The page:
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Last Updated: Tuesday, 12 April, 2005, 07:30 GMT 08:30 UK
How downloads will change the chart
By Ian Youngs
BBC News entertainment reporter

Stereophonics singer Kelly Jones

The first official singles chart to count legal music downloads will be revealed on Sunday - but how will it change the Top 40?

When UK single sales went into freefall in the late 1990s, battered by the convenience and affordability of albums and downloads, many fans also lost interest in the Top 40.

Now chart bosses are trying to bring those fans back - and stay relevant - by adding download sales to their totals of CDs and other formats used to compile the chart countdown.

Major download services like iTunes and Napster may be less than a year old in the UK, but the number of songs sold on the net is fast catching the total bought in shops.

In the first three months of 2005, 4.5 million songs were downloaded legally in the UK - compared with 5.8 million bought over the counter.

Many of the fans who stopped buying singles are now keen on downloading - and while single-buying is largely left to teenage girls, downloaders are overwhelmingly male and more mature.

1. Stereophonics - Dakota
2. Chemical Brothers - Galvanize
3. Jennifer Lopez - Get Right
4. Nelly - Over and Over
5. Gwen Stefani - What You Waiting For
6. Eminem - Like Toy Soldiers
7. Athlete - Wires
8. Mario - Let Me Love You
9. McFly - All About You
10. Jay-Z and Linkin Park - Numb Encore
January-March 2005
Source: BPI
So their return to the chart returns could have a big impact on the Top 40.

"There are certainly going to be some significant jumps," says James Gillespie of the Official UK Charts Company (OCC).

"And it's going to mean that some records achieve a Top 10 chart position where they may not have if downloads hadn't been included."

Telling similarities and differences between the two markets were revealed in recent sales figures.

In the first three months of this year, big hits by pop, rap and R&B stars Jennifer Lopez, Nelly, Eminem and Mario crossed over to both sets of fans.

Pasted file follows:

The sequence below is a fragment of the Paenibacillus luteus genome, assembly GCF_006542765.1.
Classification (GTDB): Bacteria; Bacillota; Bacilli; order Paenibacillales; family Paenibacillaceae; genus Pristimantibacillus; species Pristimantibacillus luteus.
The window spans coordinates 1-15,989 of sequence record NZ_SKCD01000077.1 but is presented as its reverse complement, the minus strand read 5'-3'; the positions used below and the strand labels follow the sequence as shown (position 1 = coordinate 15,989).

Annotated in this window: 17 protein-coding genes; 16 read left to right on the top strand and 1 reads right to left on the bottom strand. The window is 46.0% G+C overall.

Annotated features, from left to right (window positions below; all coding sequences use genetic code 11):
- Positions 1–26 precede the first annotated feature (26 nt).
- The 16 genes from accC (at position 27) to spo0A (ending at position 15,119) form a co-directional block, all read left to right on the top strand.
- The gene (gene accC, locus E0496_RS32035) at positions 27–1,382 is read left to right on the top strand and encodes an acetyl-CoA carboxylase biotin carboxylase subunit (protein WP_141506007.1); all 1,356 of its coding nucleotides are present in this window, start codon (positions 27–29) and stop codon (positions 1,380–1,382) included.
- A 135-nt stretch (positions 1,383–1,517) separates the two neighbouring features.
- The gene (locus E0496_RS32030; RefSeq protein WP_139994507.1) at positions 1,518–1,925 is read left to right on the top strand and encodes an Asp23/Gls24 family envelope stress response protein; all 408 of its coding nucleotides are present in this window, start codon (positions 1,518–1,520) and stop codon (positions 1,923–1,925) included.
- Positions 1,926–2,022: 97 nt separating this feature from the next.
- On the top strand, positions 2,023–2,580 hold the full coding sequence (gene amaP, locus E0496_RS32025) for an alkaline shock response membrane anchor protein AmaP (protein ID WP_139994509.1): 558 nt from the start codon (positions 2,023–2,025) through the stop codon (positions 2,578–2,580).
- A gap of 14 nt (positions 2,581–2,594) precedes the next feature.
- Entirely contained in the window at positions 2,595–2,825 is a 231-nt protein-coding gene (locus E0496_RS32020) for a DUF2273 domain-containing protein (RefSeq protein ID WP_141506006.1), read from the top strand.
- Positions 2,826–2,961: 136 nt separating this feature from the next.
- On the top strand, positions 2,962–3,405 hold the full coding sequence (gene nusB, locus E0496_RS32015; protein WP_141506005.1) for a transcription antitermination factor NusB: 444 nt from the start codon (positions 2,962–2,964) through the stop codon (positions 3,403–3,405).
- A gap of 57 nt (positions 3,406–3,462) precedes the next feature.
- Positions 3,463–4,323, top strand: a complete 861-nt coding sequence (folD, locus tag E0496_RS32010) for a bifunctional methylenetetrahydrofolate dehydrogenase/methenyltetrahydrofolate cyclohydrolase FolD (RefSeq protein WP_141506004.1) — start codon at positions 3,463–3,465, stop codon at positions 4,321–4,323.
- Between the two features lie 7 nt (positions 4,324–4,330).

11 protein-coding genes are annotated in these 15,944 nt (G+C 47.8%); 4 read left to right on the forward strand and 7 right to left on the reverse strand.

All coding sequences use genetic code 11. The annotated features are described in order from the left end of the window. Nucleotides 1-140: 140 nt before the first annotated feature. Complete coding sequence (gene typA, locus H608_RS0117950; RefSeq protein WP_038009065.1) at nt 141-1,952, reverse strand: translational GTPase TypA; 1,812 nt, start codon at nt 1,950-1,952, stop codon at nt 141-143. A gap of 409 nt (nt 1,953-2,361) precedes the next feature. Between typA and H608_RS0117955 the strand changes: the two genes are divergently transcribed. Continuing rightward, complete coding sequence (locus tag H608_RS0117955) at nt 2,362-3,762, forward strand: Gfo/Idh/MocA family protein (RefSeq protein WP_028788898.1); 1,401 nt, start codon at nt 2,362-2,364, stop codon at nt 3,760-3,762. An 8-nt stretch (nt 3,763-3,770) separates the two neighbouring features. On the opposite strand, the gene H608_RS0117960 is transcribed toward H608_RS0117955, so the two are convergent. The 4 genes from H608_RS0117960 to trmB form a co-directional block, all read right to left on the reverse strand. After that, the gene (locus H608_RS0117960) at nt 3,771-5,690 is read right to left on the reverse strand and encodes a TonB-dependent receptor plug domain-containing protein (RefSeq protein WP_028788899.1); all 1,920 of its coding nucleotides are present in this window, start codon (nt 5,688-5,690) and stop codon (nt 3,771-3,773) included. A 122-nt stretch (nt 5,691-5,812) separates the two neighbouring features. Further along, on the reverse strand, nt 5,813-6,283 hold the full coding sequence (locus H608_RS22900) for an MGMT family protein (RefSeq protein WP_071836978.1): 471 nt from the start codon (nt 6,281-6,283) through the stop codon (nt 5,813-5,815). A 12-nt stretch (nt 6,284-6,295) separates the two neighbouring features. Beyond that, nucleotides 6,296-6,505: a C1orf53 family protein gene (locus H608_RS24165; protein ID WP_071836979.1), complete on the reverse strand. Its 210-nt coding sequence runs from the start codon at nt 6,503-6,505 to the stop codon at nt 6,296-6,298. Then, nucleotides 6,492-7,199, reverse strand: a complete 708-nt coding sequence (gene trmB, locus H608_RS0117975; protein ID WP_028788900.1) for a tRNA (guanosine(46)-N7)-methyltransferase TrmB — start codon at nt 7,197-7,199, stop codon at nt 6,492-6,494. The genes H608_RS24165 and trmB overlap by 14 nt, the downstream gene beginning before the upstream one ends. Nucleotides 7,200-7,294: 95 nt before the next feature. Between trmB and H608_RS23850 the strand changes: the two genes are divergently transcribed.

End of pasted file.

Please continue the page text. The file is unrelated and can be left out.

And Tony Christie's classic (Is This the Way To) Amarillo is currently number one in the weekly charts for both shop and web sales.

But the download Top 10 for January to March 2005 shows a definite lean towards rock and alternative.

Jennifer Lopez
1. Tony Christie - (Is This The Way To) Amarillo
2. McFly - All About You
3. Jennifer Lopez - Get Right
4. Nelly - Over and Over
5. Eminem - Like Toy Soldiers
6. Mario - Let Me Love You
7. Stereophonics - Dakota
8. Ciara - Goodies
9. Brian McFadden and Delta Goodrem - Almost Here
10. Sunset Strippers - Falling Stars
January-March 2005
Source: BPI
Welsh rockers Stereophonics had the top download - but were only number seven in the sales chart.

The Chemical Brothers, Athlete and Jay-Z featuring Linkin Park also had places in the download Top 10.

But pure pop prevailed in conventional single sales. With Christie at number one for those three months, boy band McFly were second - compared with nine on the download chart.

There were also places for Ciara, Brian McFadden featuring Delta Goodrem and Sunset Strippers - none of whom scored huge download successes.

The biggest hits will stick around for longer in the new chart, Mr Gillespie says - but rock, left-field and minority songs will also get a bigger shout.

"I think we can expect to see the chart maybe slowing down a little bit," he says. "It's going to identify the real big hits out there - we're going to see them staying in the charts a lot longer.

Apple iTunes
The Music Engine
Karma Download
Source: Official Charts Company
"But I think it's also going to open the chart up to genres that maybe weren't so well represented in the singles chart."

Songs cost about 79p-99p online, compared with 1.99-3.99 for a CD single, and the OCC says it will take sales data from specialist download sites as well as major services.

Organisers will try to stop chart fixing by looking out for the same credit card or mobile phone numbers buying multiple copies of the same song.

Some independent record labels have complained they cannot get their music on major download services - particularly Apple, which dominates the market.

There has also been concern that the sales-tracking system has trouble identifying songs sold in special offer "bundles".

One of the primary reasons the chart is not interesting is that you don't see records grow any more
Paul Gambaccini
And a move for downloads to be included in the Top 40 before the song is released on CD single has so far been resisted.

Such a decision could herald a return to the days of tunes slowly climbing the charts as buzz and popularity grow.

Broadcaster and chart expert Paul Gambaccini said that refusal "saddens me tremendously".

"One of the primary reasons the chart is not interesting is that you don't see records grow any more," he says. "You just see the first-week spike."

This market is moving so quickly that it would be absolutely crazy to say that the rules are frozen
British Phonographic Industry
A spokesman for the British Phonographic Industry (BPI) says rules may be changed and the chart would be very different in another six months.

"This market is moving so quickly that it would be absolutely crazy to say that the rules are frozen and that's the way it's going to be," he says.

The OCC started planning the move to include downloads in late 2000 - when Napster was still just a thorn in the music industry's side.

Now there are new plans to include mobile phone downloads in the chart as well.

As technology and habits move so quickly, this week's changes may not be a permanent solution for the charts - but the first step in a new direction.


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